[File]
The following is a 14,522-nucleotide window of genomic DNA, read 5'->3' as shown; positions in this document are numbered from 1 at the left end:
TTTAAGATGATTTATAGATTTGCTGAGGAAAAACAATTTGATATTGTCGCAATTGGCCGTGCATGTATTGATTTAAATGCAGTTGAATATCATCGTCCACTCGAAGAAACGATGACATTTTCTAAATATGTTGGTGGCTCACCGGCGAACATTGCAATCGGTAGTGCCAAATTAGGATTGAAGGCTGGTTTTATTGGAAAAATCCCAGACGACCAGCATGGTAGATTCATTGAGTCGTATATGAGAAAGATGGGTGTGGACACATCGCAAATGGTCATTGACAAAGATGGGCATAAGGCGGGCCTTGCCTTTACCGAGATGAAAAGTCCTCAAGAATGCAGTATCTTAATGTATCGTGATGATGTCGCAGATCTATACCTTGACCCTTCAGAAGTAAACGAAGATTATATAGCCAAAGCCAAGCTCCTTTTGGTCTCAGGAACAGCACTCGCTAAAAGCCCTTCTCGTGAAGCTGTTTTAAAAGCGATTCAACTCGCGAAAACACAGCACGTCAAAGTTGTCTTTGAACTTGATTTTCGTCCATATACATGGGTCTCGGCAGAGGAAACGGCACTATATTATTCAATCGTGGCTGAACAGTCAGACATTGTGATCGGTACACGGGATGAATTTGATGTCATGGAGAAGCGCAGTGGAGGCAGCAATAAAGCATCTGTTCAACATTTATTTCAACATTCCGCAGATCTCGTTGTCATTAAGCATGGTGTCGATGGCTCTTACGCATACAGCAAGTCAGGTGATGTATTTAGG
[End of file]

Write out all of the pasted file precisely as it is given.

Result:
The following is a 14,522-nucleotide window of genomic DNA, read 5'->3' as shown; positions in this document are numbered from 1 at the left end:
TTTAAGATGATTTATAGATTTGCTGAGGAAAAACAATTTGATATTGTCGCAATTGGCCGTGCATGTATTGATTTAAATGCAGTTGAATATCATCGTCCACTCGAAGAAACGATGACATTTTCTAAATATGTTGGTGGCTCACCGGCGAACATTGCAATCGGTAGTGCCAAATTAGGATTGAAGGCTGGTTTTATTGGAAAAATCCCAGACGACCAGCATGGTAGATTCATTGAGTCGTATATGAGAAAGATGGGTGTGGACACATCGCAAATGGTCATTGACAAAGATGGGCATAAGGCGGGCCTTGCCTTTACCGAGATGAAAAGTCCTCAAGAATGCAGTATCTTAATGTATCGTGATGATGTCGCAGATCTATACCTTGACCCTTCAGAAGTAAACGAAGATTATATAGCCAAAGCCAAGCTCCTTTTGGTCTCAGGAACAGCACTCGCTAAAAGCCCTTCTCGTGAAGCTGTTTTAAAAGCGATTCAACTCGCGAAAACACAGCACGTCAAAGTTGTCTTTGAACTTGATTTTCGTCCATATACATGGGTCTCGGCAGAGGAAACGGCACTATATTATTCAATCGTGGCTGAACAGTCAGACATTGTGATCGGTACACGGGATGAATTTGATGTCATGGAGAAGCGCAGTGGAGGCAGCAATAAAGCATCTGTTCAACATTTATTTCAACATTCCGCAGATCTCGTTGTCATTAAGCATGGTGTCGATGGCTCTTACGCATACAGCAAGTCAGGTGATGTATTTAGG